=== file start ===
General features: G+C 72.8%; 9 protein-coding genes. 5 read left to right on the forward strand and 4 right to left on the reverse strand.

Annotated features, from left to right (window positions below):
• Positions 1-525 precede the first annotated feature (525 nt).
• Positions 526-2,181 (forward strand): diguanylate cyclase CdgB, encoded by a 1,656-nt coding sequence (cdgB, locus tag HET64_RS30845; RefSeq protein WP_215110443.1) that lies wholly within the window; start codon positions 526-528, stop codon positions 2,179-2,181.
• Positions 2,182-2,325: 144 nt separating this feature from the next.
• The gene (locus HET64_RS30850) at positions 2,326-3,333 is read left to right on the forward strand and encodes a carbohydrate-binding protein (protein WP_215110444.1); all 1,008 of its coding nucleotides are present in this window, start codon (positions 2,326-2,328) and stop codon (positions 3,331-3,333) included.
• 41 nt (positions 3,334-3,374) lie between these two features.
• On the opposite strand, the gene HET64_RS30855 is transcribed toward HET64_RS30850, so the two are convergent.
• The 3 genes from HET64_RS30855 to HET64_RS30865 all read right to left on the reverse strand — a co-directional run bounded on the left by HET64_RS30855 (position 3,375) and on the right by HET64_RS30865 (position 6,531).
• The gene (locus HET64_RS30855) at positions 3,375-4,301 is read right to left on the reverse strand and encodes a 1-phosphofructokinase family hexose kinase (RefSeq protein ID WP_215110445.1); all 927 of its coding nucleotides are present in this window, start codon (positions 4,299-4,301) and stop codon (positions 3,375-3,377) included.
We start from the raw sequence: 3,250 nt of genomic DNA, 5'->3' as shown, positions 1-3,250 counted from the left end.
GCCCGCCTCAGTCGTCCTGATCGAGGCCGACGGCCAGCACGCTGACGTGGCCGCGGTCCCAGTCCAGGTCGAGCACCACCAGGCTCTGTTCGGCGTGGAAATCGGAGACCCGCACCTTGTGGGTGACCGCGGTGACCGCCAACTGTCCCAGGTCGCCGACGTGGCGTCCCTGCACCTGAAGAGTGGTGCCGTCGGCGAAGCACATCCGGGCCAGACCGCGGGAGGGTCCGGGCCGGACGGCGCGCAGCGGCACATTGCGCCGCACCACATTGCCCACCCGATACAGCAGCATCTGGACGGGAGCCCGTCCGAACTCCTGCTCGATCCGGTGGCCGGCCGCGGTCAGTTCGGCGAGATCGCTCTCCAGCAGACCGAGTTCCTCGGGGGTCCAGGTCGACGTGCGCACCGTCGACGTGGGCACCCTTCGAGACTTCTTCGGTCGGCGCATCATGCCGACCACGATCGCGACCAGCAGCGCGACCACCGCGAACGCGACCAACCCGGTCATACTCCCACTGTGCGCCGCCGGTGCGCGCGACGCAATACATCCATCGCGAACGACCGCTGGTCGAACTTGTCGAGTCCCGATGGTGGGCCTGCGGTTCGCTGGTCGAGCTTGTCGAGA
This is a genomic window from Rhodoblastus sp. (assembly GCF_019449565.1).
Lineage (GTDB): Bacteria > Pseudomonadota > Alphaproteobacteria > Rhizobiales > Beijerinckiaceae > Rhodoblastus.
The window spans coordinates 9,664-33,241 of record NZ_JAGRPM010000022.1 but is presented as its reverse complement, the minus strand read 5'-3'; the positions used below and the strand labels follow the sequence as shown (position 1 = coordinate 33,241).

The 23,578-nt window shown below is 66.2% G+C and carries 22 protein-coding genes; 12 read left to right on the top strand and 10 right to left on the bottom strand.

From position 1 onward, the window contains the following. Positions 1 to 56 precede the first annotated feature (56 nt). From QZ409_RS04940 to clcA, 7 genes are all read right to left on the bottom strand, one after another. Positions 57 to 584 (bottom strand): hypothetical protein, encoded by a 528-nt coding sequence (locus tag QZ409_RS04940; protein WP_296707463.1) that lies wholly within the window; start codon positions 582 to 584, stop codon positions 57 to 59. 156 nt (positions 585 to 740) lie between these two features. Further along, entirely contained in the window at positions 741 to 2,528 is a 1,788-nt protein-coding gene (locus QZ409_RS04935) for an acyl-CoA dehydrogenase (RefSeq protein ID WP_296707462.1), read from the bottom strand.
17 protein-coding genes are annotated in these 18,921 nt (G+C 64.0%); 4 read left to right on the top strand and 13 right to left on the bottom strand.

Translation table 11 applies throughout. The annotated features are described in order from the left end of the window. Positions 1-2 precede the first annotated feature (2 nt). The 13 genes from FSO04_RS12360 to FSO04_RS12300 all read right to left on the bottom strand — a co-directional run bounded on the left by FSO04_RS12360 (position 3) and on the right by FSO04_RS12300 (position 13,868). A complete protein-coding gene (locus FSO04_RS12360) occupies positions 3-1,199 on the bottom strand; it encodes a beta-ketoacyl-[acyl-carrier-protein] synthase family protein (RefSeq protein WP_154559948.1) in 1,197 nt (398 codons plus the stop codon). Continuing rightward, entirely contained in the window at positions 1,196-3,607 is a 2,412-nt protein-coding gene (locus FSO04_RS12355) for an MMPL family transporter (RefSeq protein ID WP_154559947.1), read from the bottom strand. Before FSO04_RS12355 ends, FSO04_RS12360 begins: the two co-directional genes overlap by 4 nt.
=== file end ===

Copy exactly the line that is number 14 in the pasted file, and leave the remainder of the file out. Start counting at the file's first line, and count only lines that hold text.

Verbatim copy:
Lineage (GTDB): Bacteria > Pseudomonadota > Alphaproteobacteria > Rhizobiales > Beijerinckiaceae > Rhodoblastus.